De-De Hoag, elder sister of the Hoag boys and 16 at the time of their disappearance, reportedly said that the boys had been grounded by their parents, just the day before, for coming home covered in mud, after allegedly playing around near vacant houses at the new construction site for interstate highway 79. De-De and especially another brother Tim, aged 15, had been given strict instructions by their parents, who had to go out, to make sure that the younger boys did not leave the home yard. It appears that in the blink of an owl the boys were gone and presumably met up with their mate Craig to probably go and do some more serious exploring. The boys were never seen again.

The subsequent search mobilised into one of the greatest search efforts that the United States had seen. People and donations poured into Hannibal from all over the country. Tips from well-meaning people, including clairvoyants and psychics, came into Hannibal police. Most of those people believed what they saw, either directly or as a vision, but all information was investigated and discounted as being of no value.

The physical search, included nearby woods, islands in the Mississippi, abandoned houses, and even rail cars leaving Hannibal, perhaps in response to one psychic who told of a recurring vision of the boys being locked in a rail car full of oranges.

Initial response was taken on by the Mark Twain Emergency Squad of Hannibal, however complex cave searches call for specialist attention. Nationwide response was instant, with members of the National Speleological Society flown in by Presidential Jet. The cave search specialists probed deep into the caverns lacing the subterranean Earth below Hannibal, but unlike the 2018 rescue of the Thai boys’ soccer team in Northern Thailand, none of the three boys were found. After ten days the preliminary search was called off, with the long grueling task of continued searching left to family, friends, and periodic targeted efforts by local Search and Rescue specialists and volunteers.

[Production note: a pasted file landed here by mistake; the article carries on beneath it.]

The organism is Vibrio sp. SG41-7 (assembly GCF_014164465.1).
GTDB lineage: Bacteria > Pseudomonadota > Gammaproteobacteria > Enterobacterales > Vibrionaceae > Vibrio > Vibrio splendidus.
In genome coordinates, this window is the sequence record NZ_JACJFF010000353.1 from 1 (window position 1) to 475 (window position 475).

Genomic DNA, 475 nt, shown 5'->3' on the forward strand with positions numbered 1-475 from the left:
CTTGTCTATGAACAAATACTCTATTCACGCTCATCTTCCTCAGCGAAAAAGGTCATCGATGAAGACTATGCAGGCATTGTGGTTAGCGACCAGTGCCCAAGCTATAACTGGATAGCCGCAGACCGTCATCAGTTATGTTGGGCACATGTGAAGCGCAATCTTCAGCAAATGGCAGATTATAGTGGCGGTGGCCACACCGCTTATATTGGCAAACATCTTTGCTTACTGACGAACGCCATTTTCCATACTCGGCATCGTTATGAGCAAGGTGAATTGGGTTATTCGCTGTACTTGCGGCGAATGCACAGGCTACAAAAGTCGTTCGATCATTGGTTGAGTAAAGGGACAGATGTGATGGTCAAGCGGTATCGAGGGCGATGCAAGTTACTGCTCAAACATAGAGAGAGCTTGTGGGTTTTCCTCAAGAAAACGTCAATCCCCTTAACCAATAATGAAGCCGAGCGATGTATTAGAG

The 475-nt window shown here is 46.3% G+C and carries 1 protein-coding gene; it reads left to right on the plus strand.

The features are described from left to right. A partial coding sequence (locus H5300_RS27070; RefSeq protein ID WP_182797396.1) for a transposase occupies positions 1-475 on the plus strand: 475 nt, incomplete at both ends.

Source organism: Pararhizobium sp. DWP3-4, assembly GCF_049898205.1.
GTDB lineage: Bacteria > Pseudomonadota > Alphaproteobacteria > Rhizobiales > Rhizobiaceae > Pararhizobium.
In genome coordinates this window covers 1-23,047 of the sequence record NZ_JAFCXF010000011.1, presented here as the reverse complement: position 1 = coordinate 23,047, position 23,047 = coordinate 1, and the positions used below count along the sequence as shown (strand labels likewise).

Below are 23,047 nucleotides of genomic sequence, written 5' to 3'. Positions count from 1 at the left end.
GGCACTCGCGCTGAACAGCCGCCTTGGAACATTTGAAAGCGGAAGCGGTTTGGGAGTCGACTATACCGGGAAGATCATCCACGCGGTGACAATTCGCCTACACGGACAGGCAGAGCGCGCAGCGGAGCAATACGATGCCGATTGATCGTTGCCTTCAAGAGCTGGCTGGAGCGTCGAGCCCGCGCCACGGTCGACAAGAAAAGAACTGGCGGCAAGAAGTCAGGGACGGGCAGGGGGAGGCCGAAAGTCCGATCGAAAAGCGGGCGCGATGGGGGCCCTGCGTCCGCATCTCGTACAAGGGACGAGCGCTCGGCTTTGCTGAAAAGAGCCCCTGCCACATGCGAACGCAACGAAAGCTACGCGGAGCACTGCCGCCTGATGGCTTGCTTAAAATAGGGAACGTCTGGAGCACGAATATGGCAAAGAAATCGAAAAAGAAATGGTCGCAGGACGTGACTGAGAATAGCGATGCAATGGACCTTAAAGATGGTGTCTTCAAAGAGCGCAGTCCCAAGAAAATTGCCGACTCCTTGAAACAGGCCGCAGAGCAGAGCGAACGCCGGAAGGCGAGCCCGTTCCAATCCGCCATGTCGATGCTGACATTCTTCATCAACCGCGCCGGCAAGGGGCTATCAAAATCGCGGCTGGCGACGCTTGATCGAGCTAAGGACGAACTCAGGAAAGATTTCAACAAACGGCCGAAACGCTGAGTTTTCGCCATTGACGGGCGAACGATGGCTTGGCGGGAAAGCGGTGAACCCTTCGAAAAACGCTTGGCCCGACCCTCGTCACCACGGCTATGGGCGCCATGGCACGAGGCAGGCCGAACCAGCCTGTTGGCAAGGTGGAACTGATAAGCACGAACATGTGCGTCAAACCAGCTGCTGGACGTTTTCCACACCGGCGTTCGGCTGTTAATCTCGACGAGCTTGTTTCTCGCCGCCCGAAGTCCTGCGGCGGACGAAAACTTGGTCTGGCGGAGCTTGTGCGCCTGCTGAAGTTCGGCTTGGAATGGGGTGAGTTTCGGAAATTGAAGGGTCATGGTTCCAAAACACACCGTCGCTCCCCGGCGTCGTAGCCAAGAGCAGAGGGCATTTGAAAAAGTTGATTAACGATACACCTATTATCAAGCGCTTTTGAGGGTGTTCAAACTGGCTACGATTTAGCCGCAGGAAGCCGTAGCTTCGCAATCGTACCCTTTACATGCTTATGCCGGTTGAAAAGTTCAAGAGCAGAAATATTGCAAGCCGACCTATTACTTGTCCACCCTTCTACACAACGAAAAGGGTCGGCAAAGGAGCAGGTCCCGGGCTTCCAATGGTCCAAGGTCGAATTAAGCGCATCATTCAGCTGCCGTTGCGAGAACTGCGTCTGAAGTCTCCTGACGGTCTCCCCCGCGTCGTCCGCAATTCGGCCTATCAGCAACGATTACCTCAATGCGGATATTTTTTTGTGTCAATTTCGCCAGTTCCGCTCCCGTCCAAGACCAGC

I do not know all the details of this case. I can see that it has been extensively investigated and written about by police, authors and amateur researchers. One book worthy of note is ‘Lost Boys of Hannibal’ by John Wingate[2]. The positive reviews of this book and the various on-line interviews with the author speak for themselves.

From what I have read it seems that overall there is a clear opinion that the most likely cause of the tragic disappearance of these three boys is that they have somehow become trapped or lost in one of the caves below Hannibal, with a number of possibilities as to how that could have occurred. Whilst this may be the most likely probability based on all the facts, information and other influences at the time, it does not always remain the only possibility. Until some indisputable physical evidence is found or some strongly corroborated testimony is provided that establishes, on the burden of proof, that a certain circumstance did occur it can never be conclusive that any theory is a definite certainty.